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Sarah Michelle Gellar goes from blond to brunette hair: 5 tips for going dark

Sarah Michelle Gellar is back to being a brunette. Find out how to go dark like with these stylist-approved tips.
/ Source: TODAY

Actress Sarah Michelle Gellar is saying bye-bye to blond!

A recent trip to the salon left the 38-year-old bidding farewell to her signature golden locks. On Friday, the star took to Instagram to share that she had moved over to the dark side (yet again).

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NEW YORK, NY - DECEMBER 17: Actress Sarah Michelle Gellar attends AOL Build to discuss her new company 'Foodstirs' at AOL Studios on December 17, 2015 in New York City. (Photo by Daniel Zuchnik/WireImage)WireImage file

In a photo captioned "What is happenning????" Gellar hinted that she had made a major hair switch as she showed a peek of rich, chocolate-colored tresses.

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However, it wasn't until later that she revealed her finished new look with a photo captioned: "#brownhairdontcare (actually kind of love it!!) thank you everyone @andylecomptesalon."

While Gellar has sported blond hair since her days as Buffy Summers in "Buffy the Vampire," she's no stranger to being a brunette. In fact, brunette is her natural hair color, and she's rocked the darker hue at different points in her career.

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With news that Gellar is set to star in the television remake of the hit movie "Cruel Intentions," it's no surprise that she made the switch back to her darker roots to match the look of character Kathryn Merteuil, the film's manipulative vixen.

CRUEL INTENTIONS, Reese Witherspoon, Sarah Michelle Gellar
CRUEL INTENTIONS, Reese Witherspoon, Sarah Michelle Gellar, 1999Columbia Pictures

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And it seems Gellar is wasting no time getting back into character. Just a day after her hair color transformation, she shared an Instagram photo of the script for the new series.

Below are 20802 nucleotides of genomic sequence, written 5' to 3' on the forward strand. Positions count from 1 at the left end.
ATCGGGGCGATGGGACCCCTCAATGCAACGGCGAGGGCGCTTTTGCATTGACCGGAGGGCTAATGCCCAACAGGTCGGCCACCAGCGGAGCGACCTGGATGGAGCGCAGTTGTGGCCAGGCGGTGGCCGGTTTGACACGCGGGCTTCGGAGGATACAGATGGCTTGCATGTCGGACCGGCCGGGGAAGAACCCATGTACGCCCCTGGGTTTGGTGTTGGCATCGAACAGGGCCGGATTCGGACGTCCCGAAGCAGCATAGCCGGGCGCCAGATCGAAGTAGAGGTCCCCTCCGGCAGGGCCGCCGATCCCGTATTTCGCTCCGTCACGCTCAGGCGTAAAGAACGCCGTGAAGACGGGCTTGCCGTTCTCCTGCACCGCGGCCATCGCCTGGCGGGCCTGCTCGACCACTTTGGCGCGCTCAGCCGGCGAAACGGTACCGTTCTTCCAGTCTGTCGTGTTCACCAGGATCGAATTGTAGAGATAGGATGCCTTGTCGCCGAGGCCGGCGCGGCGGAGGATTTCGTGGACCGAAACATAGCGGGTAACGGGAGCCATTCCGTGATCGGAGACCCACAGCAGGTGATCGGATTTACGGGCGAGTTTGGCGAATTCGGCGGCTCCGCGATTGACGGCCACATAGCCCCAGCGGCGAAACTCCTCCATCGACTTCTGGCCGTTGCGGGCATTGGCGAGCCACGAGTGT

And while we love Gellar's signature sunny 'do, we have to say she more than rocks the brunette look. Interested in going dark? TODAY asked hair colorist Ryan Pearl, who works at New York's Cutler salon, about what goes into making a major hair switch-up like Gellar's. Here are his tips:

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1. Find the right color for you.

Before making a drastic change, Pearl recommends talking to your colorist about different color options that will complement both your skin tone and eye color. He also advises working with your colorist to find a shade that will have seamless regrowth, so you don't have to deal with roots.

2. It's a process to get a dark hue.

"It's not just simply putting a darker color on and boom you have a new color," wrote Pearl in an email to TODAY.

First the hair should be "filled," which is achieved by using a glaze with red, copper and warm tones. "Using anything too neutral for the initial 'fill' will leave the hair looking mucky and flat," said Pearl. "Then the colorist should go in with a semi-permanent glaze with the desired tone, generally a shade or two darker towards the root and then progressively lighter through the mid-lengths and ends."

3. Maintenance can be easy.

If your stylist selects the right color, your hair should grow out seamlessly. While the initial salon visit will take some time, going forward it will be pretty simple to maintain — usually just a root touch-up and a glaze refresh for the ends is necessary, said Pearl.

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4. Your hair might actually be healthier after.

Yes, it's true that not all hair color is damaging.

"Doing a tint back is not damaging to the hair. If done correctly it will actually be conditioning and nourishing," said Pearl. "Stay away from using permanent color and use semi-permanent. This has less ammonia and will show more dimension throughout the hair."

5. It's up to you take care of your hair.

While going dark can actually be good for your hair, once you leave the salon, it's your job to keep your locks looking their best.

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Pearl suggests waiting at least 24 hours after getting a color service. He also advises using sulfate-free shampoo and conditioner.

"Any products with a high alcohol or sulfate content will strip color from the hair and can also leave the hair looking less reflective," he said.